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    So you have to keep track of everything you buy from out of state throughout the entire year and put that on your tax return? What a waste of time. I'm never moving to Kentucky. It would take me months to get all that together if I even bothered to do it at all. How would they prove that you did or did not anyways? Come into your house and try and figure out what stuff is new and what isn't then try and figure out where it was bought? Aren't the vendors that we buy stuff from online supposed to charge a sales tax at purchase time if they are shipping to certain states anyways?

    God Bless states with no income tax!
     
  8. Christoph

    Christoph Extra

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    Many states have a tax that is supposed to be paid in lieu of sales tax for items acquired out of state.
    For example, Washington state has a "use tax" ( http://search.leg.wa.gov/wslrcw/RCW%...012%20.010.htm ).
    Since we are not an income tax state, this is, AFAIK, only enforced when buying a vehicle or vessel out of state. When you register/transfer title, you have to pay the use tax.
    For internet or mail-order purchases, the seller is responsible for collecting the local sales tax if the seller has a business presence in the state in which the buyer resides. I have had many friends buy small, large-ticket items (say, an engagement ring) at local stores, and have the merchant ship them out of state to work around sales tax.
    I'm, um, impressed (astounded?) by the civic-mindedness of a taxpayer who would voluntarily declare such purchases to their state of residence.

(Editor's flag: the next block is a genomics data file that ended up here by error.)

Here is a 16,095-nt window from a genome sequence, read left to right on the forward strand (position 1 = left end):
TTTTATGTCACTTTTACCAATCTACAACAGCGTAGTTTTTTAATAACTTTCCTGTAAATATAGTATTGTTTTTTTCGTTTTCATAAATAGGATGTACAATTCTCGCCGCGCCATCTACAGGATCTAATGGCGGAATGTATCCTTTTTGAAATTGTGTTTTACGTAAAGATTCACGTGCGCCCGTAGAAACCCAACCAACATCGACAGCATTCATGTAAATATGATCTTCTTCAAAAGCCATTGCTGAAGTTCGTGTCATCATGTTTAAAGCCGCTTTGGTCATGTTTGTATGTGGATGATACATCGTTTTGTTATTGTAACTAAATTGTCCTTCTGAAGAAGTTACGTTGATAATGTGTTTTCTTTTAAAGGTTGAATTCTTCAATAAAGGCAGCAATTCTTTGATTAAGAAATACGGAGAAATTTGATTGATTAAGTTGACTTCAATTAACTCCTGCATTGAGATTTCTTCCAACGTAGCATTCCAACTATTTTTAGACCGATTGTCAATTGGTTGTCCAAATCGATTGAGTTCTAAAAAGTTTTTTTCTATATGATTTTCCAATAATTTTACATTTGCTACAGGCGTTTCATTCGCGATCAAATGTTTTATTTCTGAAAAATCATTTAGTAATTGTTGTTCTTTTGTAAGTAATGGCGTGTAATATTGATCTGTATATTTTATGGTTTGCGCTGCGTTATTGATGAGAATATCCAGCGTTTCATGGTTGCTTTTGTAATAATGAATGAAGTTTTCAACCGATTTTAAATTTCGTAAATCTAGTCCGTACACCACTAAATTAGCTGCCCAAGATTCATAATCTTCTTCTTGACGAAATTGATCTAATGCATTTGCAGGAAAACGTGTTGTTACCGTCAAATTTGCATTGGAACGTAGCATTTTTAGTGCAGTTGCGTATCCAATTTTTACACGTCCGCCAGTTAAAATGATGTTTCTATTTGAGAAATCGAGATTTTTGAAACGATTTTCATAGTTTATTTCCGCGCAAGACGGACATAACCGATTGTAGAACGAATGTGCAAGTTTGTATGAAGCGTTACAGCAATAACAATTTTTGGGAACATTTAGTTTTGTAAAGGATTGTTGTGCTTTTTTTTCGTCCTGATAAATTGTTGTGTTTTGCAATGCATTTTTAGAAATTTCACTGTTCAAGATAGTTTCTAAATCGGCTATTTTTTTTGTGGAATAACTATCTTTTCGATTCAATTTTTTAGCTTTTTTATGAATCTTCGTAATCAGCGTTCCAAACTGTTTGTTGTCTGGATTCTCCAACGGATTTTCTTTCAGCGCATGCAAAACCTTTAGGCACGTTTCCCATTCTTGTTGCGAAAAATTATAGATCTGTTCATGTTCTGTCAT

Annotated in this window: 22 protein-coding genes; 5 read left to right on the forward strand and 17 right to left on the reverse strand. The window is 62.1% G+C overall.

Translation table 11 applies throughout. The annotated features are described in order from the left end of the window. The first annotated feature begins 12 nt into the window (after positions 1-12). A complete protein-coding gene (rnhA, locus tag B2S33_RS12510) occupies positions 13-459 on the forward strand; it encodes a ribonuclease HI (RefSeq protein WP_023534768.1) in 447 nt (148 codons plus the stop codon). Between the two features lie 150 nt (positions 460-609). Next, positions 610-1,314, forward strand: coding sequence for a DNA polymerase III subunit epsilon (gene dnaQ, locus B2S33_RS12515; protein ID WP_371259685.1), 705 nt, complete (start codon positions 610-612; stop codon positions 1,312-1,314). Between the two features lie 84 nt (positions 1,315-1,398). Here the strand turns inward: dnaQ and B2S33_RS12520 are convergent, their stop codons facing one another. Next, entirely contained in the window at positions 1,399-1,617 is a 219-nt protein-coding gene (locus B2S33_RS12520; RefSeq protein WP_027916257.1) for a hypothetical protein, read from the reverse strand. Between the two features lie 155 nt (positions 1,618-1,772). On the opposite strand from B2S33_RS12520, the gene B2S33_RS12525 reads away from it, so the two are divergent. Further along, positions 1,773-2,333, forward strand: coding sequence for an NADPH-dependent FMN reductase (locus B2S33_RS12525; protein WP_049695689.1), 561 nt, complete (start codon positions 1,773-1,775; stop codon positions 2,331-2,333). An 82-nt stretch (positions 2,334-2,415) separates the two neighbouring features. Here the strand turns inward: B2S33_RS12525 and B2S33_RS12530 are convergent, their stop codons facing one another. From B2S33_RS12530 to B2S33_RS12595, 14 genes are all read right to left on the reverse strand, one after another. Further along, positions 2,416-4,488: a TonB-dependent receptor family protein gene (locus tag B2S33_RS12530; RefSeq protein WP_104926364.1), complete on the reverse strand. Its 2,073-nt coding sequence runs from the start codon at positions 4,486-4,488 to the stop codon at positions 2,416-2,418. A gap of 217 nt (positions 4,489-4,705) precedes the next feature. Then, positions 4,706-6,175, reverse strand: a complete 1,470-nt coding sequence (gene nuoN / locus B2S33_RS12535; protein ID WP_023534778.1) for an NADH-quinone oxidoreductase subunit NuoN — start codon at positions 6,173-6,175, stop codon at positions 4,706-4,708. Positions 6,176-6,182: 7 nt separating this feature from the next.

In my circles, no one would do something like that unless it was a car, truck, or boat that you had to register--and then they'd try to minimize the taxable value, or perhaps make it appear to be a gift from a relative in a neighboring state.
     
  9. Don Black

    Don Black Screenwriter

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    Guys, the majority of states out there have statutes that require residents to pay use tax. That's why it's generally called "sales and use tax." Check with your accountant of course.
     
  10. Keith Mickunas

    Keith Mickunas Cinematographer

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    Dome, while random audits do happen, I've heard that you are most likely to be audited when making a lot of deductions or if you have other strangeness on your returns. Seeing as how you actually paid the use tax, I doubt they're going to get picky over a few cents here and there.
     
  11. Gregory E

    Gregory E Second Unit

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    Ha Ha Ha! I actually work for the IRS in Kentucky. No lie! [​IMG] But I work for the IRS (Federal) and not the Kentucky Revenue Cabinet (State) which seems to be what you're concerned about. I'm gonna need your full name, address, phone number, and social security number immediately. We'll send a couple "agents" over to your house this week.